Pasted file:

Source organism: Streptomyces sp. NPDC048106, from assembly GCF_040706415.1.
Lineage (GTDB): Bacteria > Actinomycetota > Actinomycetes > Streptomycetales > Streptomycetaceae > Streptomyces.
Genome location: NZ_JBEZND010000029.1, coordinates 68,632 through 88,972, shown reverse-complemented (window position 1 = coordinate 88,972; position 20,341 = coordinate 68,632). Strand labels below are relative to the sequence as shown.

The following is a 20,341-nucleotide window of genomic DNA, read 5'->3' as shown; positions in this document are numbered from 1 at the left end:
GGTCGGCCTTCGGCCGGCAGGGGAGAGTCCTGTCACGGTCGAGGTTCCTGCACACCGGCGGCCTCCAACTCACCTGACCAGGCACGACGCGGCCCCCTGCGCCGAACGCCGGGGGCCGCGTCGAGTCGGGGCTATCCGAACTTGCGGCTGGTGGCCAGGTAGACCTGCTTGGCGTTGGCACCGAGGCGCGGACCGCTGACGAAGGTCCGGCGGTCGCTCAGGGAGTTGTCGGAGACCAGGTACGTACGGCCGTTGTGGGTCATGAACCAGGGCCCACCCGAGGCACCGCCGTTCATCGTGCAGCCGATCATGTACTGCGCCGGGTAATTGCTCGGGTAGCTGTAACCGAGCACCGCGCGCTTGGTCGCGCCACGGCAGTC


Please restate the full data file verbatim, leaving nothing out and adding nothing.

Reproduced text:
Source organism: Streptomyces sp. NPDC048106, from assembly GCF_040706415.1.
Lineage (GTDB): Bacteria > Actinomycetota > Actinomycetes > Streptomycetales > Streptomycetaceae > Streptomyces.
Genome location: NZ_JBEZND010000029.1, coordinates 68,632 through 88,972, shown reverse-complemented (window position 1 = coordinate 88,972; position 20,341 = coordinate 68,632). Strand labels below are relative to the sequence as shown.

The following is a 20,341-nucleotide window of genomic DNA, read 5'->3' as shown; positions in this document are numbered from 1 at the left end:
GGTCGGCCTTCGGCCGGCAGGGGAGAGTCCTGTCACGGTCGAGGTTCCTGCACACCGGCGGCCTCCAACTCACCTGACCAGGCACGACGCGGCCCCCTGCGCCGAACGCCGGGGGCCGCGTCGAGTCGGGGCTATCCGAACTTGCGGCTGGTGGCCAGGTAGACCTGCTTGGCGTTGGCACCGAGGCGCGGACCGCTGACGAAGGTCCGGCGGTCGCTCAGGGAGTTGTCGGAGACCAGGTACGTACGGCCGTTGTGGGTCATGAACCAGGGCCCACCCGAGGCACCGCCGTTCATCGTGCAGCCGATCATGTACTGCGCCGGGTAATTGCTCGGGTAGCTGTAACCGAGCACCGCGCGCTTGGTCGCGCCACGGCAGTC